• It provided guidance on how to handle people negatively affected by the previous executive order. "Any individual whose visa was marked revoked or marked canceled as a result of (the previous executive order) shall be entitled to a travel document confirming that the individual is permitted to travel to the United States and seek entry," the new order says. In addition, it says that cancellations due to the previous order "shall not be the basis … for any future determination about entry or admissibility."
Are these significant differences? Will the courts go along?
Experts said they see the differences between the two orders as significant, but not enough to entirely remove judicial obstacles.
"Overall, the changes are certainly substantive," said David Bier, an immigration policy analyst with the libertarian Cato Institute. "Any order that applies to fewer people, especially fewer people with strong U.S. ties, will be more likely to withstand judicial scrutiny. But I don’t think that the new order resolves all of the legal problems."
Bier said he sees several of the changes -- however sensible they may be on their face -- as undercutting other arguments that the White House has made.
For instance, he said, the exclusion of Iraq from the list of banned countries undercuts the argument that the White House was simply using a list of seven countries cited as security risks in legislation signed by President Barack Obama.
In addition, the delay of the effective date of the new order to March 16 -- 10 days after its signing -- "undermines the argument that the administration made in court that any delay in implementation—even for a few days—would jeopardize national security," Bier said.
Meanwhile, Bier said, the fact that current visa holders are excluded from the order "undermines the argument that these nationals per se pose a unique threat and that the current visa vetting process is inadequate to deal with this threat."
Finally, the fact that immigrants sponsored by U.S. citizen family members and U.S. employers are still subject to the immigration ban suggests that "the order is once again overbroad."
Mark Hetfield, president and CEO of the refugee-resettlement group HIAS, agreed that the new order cuts down on the number of people who could be affected. "It takes into account people who are traveling and who have valid visas, so it is less disruptive for them than the first order," he said.
Still, he added, despite the different words, the new order would have a lot of the same impact, especially for refugees.
The language about religious discrimination, Hetfield said, is a step in the right direction, but may not be enough to withstand constitutional concerns.
"The waiver is still in place on a case-by-case basis," he said, adding that it’s hard to ignore the previous comments by Trump and his allies that this is a "Muslim ban." "The trail of verbiage is still there that this is a Muslim and refugee ban," Hetfield said.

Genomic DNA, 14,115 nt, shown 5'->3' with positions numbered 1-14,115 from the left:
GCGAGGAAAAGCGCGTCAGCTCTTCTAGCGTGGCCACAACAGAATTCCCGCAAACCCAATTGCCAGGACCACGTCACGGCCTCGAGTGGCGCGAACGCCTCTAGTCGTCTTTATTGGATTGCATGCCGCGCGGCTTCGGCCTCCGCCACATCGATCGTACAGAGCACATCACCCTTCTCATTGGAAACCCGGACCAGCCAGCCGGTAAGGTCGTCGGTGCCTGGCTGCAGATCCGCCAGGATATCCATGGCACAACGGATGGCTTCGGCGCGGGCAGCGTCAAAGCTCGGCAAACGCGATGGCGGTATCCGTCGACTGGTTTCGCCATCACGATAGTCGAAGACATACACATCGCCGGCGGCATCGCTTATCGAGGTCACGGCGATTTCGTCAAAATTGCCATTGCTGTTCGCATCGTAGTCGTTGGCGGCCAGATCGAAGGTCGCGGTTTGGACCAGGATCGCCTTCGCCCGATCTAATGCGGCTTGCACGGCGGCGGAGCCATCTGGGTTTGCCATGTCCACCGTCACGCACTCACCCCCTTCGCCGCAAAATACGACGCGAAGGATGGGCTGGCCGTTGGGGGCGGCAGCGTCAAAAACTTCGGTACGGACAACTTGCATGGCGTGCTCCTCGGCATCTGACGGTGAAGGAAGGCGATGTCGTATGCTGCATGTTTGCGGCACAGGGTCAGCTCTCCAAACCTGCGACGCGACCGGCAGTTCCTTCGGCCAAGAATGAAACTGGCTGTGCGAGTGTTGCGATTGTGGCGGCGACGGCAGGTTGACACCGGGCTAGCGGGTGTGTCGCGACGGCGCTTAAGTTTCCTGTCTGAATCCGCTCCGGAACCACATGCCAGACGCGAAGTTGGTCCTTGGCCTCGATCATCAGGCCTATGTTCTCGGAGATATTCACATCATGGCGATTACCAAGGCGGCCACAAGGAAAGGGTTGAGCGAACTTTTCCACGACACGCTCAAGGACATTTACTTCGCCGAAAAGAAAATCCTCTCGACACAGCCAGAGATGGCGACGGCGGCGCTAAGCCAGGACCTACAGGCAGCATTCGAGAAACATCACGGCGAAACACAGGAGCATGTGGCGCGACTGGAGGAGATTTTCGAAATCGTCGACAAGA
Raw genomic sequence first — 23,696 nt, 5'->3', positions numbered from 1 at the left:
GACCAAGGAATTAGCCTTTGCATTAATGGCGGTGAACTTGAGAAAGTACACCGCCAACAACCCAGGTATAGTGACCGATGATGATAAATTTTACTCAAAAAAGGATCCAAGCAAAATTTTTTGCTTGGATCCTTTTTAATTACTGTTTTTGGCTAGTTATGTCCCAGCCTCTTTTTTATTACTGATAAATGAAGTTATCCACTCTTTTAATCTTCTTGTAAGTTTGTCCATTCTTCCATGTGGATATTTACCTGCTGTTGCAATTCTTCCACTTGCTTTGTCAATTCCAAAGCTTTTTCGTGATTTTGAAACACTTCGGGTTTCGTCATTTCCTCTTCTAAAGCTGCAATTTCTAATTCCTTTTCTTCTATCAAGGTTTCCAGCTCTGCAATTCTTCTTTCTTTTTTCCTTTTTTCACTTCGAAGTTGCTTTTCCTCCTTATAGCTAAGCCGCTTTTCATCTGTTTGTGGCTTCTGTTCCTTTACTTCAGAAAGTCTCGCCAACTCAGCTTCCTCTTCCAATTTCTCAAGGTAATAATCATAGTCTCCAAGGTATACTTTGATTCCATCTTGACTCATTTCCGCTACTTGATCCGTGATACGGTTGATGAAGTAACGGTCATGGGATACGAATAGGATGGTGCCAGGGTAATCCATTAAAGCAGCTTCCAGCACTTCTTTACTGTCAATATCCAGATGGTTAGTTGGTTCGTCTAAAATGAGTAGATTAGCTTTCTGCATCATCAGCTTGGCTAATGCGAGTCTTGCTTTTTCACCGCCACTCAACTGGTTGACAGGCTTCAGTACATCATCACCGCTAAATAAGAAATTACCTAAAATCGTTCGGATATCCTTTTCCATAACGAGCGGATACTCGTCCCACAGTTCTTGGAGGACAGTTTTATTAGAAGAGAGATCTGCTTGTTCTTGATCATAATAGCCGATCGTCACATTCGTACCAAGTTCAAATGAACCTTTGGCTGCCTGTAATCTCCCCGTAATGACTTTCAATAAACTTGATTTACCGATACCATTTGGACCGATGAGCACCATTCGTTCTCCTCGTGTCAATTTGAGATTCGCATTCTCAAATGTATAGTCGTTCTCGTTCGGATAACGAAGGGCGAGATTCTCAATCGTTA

The "most troubling" aspect of the new order, Hetfield said, is the allegation that more than 300 refugees are under investigation for terrorism-related allegations.
"This is vilification without explanation," Hetfield said. "If this is true, how many were admitted before and how many after the new vetting procedures were implemented in 2011? How many are from which countries? What does "investigated" even mean? How many have been charged? How many cases have been closed? This is a statistic that scares but does not inform."
Cornell University Law School professor Stephen Yale-Loehr, an immigration-law specialist, called the new order "old wine in a new bottle. It assumes that travelers from the six Muslim-majority countries and all refugees are inherent security risks."
Yale-Loehr said he expects the legal battles to continue.
"U.S. relatives will still sue over the inability of their loved ones to join them in the United States," he said. "U.S. companies may sue because they cannot hire needed workers from the six countries. And U.S. universities will worry about the impact of the order on international students’ willingness to attend college in the United States."
Kermit Roosevelt, a University of Pennsylvania law professor, said the changes have "definitely fixed some of the due process problems. The question is whether the courts will be willing to say that it’s still the product of an impermissible motive." The question, he said, "is whether this is still the promised Muslim ban. My sense is that it’s supposed to be—it’s supposed to satisfy the Trump supporters who wanted a Muslim ban." But if so, he added, it’s hard to justify on national security grounds.
This story has been updated to include additional comments from experts.
Email statement from Stephen Yale-Loehr, Cornell University Law School professor, March 6, 2017
Email interview with David Bier, immigration policy analyst with the Cato Institute, March 6, 2017
Email interview with Mark Hetfield, president and CEO of the refugee-resettlement group HIAS, March 6, 2017
Email interview with Kermit Roosevelt, University of Pennsylvania law professor, March 6, 2017